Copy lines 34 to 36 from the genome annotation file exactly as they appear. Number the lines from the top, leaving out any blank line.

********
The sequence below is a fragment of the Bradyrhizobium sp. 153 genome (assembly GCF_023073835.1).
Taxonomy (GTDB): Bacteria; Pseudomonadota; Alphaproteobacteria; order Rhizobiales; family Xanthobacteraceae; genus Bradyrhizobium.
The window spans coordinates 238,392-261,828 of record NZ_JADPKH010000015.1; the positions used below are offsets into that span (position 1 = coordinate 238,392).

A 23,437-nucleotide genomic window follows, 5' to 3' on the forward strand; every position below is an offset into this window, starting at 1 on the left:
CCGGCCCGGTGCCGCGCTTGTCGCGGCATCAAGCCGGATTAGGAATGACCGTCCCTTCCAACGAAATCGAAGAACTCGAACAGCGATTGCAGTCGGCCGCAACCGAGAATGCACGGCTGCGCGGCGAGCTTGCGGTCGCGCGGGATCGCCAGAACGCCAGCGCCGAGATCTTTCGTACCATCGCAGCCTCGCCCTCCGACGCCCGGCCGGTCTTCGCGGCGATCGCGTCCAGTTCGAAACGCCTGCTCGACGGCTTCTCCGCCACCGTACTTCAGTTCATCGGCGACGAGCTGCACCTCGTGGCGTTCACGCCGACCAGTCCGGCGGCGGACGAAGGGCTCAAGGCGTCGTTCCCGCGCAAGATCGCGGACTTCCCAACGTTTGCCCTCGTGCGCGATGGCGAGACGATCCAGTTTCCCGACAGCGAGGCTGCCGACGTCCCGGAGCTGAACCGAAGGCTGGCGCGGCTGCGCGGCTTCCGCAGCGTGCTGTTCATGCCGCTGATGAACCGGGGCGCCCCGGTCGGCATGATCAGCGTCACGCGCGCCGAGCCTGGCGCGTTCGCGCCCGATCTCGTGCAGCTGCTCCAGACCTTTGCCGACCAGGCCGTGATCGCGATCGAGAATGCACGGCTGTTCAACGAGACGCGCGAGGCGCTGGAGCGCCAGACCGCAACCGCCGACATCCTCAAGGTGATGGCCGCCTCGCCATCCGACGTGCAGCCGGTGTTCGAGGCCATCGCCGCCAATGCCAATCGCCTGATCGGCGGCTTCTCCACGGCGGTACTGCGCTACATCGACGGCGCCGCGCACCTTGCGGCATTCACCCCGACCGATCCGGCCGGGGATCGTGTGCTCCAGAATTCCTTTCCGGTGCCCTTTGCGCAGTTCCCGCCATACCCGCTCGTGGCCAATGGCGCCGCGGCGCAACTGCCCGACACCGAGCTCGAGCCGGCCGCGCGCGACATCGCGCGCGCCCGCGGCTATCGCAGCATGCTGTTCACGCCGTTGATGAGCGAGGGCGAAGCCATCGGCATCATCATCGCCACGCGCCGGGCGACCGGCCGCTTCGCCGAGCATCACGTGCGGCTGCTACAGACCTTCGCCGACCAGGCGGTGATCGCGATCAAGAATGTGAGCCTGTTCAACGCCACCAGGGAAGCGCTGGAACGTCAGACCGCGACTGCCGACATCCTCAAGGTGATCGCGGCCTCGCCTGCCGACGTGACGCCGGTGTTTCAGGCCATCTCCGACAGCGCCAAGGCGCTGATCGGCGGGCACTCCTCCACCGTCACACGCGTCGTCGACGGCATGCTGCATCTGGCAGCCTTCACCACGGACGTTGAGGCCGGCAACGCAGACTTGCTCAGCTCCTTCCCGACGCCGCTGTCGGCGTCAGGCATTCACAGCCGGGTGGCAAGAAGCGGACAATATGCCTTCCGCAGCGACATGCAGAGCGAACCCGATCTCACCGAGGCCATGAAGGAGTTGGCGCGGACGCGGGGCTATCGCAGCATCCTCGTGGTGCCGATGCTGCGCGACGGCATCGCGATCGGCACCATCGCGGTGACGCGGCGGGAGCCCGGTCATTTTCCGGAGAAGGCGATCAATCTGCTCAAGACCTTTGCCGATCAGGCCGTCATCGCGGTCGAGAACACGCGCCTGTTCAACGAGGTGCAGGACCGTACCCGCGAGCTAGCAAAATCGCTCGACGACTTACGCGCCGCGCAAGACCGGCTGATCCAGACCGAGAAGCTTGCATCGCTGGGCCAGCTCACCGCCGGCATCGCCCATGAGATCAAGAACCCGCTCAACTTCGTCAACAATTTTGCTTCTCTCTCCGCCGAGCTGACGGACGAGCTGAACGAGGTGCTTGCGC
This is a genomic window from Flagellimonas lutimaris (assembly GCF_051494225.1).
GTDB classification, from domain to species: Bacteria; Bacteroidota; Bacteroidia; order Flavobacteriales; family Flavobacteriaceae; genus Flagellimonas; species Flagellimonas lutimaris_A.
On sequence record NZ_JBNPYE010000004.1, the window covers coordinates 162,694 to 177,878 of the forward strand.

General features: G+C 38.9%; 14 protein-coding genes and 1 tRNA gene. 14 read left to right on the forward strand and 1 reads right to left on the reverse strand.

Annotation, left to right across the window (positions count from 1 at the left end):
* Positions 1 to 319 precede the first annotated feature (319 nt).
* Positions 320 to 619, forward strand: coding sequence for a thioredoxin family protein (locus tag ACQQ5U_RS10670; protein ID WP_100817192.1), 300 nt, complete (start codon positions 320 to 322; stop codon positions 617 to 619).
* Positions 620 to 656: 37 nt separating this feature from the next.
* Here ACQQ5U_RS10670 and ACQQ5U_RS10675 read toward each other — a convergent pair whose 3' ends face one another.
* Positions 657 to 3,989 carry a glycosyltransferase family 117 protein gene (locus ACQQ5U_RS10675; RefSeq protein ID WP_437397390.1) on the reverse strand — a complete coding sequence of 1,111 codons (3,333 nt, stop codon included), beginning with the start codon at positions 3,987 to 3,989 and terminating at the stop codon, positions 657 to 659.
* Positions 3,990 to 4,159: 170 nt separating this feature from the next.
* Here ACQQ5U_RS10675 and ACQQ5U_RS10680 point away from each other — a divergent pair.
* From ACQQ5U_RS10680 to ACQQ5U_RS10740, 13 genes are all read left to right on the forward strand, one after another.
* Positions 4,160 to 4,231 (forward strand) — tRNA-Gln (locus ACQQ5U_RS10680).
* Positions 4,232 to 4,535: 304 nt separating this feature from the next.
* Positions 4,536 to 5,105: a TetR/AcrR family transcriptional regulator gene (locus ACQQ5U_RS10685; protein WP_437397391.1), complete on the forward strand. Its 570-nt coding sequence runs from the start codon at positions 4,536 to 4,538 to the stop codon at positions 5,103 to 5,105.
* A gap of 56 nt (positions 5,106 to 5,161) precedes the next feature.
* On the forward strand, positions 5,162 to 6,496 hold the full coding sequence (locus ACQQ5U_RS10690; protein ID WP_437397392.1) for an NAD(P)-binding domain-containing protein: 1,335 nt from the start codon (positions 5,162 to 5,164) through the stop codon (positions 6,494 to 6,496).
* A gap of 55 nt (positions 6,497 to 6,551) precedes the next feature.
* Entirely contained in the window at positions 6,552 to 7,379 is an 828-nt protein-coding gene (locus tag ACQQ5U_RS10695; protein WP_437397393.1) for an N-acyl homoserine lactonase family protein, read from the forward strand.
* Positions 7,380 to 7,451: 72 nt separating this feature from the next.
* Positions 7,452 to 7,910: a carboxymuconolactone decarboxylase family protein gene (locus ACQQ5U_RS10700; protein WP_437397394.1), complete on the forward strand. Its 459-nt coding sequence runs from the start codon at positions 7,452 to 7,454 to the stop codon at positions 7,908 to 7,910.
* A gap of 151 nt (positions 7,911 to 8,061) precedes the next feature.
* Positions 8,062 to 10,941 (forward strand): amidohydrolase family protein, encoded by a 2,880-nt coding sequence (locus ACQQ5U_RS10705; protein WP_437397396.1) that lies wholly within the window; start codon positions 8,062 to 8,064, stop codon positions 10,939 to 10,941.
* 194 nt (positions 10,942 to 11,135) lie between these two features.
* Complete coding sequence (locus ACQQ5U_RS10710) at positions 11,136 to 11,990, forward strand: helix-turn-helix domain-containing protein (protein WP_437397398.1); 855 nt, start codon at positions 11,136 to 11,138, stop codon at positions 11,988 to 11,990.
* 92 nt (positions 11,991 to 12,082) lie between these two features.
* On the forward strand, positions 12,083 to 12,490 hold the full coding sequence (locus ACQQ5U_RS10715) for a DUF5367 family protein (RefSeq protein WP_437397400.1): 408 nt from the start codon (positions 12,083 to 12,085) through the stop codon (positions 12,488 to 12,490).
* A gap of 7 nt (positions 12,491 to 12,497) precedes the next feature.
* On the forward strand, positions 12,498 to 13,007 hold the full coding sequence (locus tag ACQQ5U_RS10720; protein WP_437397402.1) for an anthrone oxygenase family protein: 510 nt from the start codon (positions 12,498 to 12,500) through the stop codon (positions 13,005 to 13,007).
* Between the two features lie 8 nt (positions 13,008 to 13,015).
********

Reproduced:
* A gap of 7 nt (positions 12,491 to 12,497) precedes the next feature.
* On the forward strand, positions 12,498 to 13,007 hold the full coding sequence (locus tag ACQQ5U_RS10720; protein WP_437397402.1) for an anthrone oxygenase family protein: 510 nt from the start codon (positions 12,498 to 12,500) through the stop codon (positions 13,005 to 13,007).
* Between the two features lie 8 nt (positions 13,008 to 13,015).